Date of Award
Master of Arts (MA)
The rapidly increasing numbers of junior college students and the mushrooming number of junior colleges has created a critical need for recruiting qualified faculty members as well as retaining those faculty members already in the profession. While the problem of salary and remuneration is important, it is becoming increasingly clear that all of the forms of fringe benefits which are a part of the total financial package are becoming an increasingly critical consideration in the employment and retention of faculty. The two-fold process of competing in the open market with business and industry for highly trained and qualified personnel, and at the same time, of exercising an even more analytical and critical control of the allocation of available funds to the many functions of an institution's operations, has created a greater need than ever for evaluating as thoroughly as possible the various expenditures for obtaining and retaining personnel for our junior college.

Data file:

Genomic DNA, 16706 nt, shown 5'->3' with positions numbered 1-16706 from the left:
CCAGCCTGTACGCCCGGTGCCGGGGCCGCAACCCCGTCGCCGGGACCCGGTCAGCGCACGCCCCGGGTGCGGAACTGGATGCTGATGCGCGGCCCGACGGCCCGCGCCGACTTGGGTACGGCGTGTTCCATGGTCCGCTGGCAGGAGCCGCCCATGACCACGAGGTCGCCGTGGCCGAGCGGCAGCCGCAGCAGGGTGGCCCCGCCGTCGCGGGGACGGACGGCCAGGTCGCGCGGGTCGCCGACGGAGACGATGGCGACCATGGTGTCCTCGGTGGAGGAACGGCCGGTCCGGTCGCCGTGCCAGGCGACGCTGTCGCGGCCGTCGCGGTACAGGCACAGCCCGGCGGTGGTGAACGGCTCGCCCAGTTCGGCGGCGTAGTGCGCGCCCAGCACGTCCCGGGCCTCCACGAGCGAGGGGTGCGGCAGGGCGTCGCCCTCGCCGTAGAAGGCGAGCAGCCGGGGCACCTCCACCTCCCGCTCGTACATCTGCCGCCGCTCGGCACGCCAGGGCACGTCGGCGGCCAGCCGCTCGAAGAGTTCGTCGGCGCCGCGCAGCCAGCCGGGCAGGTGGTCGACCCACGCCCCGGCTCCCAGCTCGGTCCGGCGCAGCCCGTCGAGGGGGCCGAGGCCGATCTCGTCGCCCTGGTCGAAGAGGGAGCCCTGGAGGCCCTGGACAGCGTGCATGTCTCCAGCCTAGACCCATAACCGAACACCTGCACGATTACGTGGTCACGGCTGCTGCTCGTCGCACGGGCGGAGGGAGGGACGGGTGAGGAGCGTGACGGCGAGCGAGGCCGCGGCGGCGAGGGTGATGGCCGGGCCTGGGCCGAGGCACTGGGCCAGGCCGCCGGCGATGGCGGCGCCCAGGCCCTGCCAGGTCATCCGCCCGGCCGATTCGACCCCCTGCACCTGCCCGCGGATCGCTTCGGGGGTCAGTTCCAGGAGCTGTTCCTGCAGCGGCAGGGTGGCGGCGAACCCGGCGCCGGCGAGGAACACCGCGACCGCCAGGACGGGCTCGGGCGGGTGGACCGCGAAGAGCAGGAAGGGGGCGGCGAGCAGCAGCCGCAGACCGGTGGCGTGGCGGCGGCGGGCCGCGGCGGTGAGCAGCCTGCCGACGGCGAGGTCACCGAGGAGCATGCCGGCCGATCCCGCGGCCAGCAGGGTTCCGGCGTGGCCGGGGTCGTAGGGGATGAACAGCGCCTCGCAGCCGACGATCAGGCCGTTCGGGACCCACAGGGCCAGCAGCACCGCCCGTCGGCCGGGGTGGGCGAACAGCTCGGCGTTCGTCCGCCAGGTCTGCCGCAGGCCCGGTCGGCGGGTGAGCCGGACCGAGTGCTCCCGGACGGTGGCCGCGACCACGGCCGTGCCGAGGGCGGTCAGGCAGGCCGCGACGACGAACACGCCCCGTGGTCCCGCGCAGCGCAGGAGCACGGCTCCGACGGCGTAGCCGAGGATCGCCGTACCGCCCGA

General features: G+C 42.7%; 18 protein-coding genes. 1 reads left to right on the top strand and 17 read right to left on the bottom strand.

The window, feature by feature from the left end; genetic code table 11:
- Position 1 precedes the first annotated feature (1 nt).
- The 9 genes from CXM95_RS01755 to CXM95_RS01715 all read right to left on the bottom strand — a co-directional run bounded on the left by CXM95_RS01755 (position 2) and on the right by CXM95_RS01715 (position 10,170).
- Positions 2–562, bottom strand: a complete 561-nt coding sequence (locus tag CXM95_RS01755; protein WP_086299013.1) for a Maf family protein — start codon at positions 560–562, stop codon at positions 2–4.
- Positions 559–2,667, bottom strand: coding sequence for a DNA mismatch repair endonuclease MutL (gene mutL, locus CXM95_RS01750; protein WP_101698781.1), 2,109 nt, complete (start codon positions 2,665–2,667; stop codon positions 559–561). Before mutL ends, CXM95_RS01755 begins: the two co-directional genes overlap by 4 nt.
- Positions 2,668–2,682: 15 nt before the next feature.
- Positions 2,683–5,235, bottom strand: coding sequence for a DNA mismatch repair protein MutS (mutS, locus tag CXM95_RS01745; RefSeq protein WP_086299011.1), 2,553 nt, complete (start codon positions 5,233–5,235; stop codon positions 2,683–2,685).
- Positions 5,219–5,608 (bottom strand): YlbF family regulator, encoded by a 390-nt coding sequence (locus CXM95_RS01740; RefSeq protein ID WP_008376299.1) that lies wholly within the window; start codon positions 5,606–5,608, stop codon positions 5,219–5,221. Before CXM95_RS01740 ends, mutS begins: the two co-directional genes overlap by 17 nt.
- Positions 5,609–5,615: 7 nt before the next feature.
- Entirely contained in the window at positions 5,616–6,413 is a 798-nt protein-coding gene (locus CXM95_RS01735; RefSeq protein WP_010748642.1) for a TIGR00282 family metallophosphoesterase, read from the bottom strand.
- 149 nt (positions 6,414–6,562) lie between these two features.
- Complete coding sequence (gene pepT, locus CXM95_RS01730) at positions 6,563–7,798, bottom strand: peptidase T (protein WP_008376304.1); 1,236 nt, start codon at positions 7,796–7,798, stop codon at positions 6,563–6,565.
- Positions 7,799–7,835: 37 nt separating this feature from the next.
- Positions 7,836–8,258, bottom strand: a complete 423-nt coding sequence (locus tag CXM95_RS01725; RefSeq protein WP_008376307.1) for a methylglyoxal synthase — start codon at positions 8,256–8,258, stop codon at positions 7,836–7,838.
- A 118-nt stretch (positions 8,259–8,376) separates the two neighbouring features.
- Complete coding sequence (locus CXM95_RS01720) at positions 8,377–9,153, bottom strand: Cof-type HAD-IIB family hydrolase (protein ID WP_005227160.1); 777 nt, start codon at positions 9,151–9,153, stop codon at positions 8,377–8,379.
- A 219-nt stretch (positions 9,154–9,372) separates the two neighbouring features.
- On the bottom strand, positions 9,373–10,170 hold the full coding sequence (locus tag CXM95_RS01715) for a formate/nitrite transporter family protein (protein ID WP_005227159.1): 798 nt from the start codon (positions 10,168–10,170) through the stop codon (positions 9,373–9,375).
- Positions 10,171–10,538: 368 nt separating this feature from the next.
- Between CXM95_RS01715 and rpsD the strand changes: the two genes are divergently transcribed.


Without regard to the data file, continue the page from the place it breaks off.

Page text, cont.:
Woodson, William Lewis, "Fringe Benefits in a Selected Group of Junior Colleges" (1969). Student Work. 2512.
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